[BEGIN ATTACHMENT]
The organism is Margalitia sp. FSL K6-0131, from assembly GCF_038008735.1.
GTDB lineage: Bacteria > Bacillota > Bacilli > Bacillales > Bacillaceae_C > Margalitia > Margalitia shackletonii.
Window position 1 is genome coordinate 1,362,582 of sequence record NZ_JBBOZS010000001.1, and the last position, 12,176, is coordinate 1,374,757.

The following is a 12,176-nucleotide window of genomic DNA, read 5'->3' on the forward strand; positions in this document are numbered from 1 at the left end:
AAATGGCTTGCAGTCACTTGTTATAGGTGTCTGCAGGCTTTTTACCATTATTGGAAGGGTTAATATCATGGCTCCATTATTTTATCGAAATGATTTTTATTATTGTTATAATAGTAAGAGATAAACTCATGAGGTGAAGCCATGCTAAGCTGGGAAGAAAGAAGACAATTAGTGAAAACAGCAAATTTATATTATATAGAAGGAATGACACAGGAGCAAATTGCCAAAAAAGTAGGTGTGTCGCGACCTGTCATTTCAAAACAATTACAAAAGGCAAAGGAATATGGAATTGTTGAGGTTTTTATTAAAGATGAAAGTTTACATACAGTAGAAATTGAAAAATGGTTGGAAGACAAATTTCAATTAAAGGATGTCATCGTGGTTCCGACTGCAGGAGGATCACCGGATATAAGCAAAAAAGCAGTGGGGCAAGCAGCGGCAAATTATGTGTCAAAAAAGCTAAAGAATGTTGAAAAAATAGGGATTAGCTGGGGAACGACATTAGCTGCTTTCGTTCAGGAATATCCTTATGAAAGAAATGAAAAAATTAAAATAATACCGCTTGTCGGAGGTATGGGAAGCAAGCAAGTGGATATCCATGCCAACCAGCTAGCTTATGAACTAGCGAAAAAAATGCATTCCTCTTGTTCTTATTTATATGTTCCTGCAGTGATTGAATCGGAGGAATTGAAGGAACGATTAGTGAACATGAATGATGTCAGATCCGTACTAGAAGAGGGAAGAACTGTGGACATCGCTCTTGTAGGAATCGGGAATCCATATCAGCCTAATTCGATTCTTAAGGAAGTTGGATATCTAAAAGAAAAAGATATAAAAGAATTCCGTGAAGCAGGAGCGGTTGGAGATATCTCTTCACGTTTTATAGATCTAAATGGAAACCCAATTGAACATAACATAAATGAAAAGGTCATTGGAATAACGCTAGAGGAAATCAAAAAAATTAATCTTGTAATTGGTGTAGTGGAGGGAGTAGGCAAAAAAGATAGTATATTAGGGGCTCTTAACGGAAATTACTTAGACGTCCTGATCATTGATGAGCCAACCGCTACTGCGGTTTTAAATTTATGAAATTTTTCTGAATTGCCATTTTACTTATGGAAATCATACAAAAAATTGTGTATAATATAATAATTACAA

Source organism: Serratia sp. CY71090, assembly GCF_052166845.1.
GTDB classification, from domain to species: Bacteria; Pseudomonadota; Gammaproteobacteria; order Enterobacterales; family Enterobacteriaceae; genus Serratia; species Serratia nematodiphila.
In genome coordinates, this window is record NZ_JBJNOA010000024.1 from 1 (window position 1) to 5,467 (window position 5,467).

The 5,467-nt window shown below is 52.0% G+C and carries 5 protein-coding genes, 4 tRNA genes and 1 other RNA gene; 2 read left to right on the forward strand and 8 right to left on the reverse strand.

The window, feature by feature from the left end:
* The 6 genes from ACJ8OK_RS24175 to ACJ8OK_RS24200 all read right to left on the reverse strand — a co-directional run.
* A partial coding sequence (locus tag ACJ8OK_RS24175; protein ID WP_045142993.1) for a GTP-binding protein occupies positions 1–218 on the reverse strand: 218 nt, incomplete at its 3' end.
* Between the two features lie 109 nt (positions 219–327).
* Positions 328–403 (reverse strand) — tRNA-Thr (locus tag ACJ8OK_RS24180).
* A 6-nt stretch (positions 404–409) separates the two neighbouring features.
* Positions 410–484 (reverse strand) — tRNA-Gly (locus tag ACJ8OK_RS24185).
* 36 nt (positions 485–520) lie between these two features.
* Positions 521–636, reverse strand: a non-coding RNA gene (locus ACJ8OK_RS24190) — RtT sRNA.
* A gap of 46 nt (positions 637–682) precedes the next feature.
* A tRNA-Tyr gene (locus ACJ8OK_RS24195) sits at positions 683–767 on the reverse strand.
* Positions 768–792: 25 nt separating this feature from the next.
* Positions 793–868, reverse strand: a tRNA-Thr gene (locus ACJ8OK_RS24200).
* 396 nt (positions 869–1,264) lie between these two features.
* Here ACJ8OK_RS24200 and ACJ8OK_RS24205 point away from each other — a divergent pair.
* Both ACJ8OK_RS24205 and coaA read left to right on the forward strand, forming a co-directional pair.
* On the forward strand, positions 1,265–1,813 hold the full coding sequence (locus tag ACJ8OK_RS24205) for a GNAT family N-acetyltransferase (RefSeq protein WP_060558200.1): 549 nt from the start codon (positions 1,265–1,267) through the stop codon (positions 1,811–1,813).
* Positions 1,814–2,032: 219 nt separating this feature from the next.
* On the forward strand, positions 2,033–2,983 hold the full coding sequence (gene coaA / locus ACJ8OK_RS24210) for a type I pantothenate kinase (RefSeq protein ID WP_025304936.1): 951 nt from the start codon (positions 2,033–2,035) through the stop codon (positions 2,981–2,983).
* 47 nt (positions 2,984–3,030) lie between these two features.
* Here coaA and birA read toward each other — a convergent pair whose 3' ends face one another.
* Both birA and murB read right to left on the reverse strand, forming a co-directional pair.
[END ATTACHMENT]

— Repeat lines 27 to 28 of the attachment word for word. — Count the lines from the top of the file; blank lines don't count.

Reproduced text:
* Positions 1,814–2,032: 219 nt separating this feature from the next.
* On the forward strand, positions 2,033–2,983 hold the full coding sequence (gene coaA / locus ACJ8OK_RS24210) for a type I pantothenate kinase (RefSeq protein ID WP_025304936.1): 951 nt from the start codon (positions 2,033–2,035) through the stop codon (positions 2,981–2,983).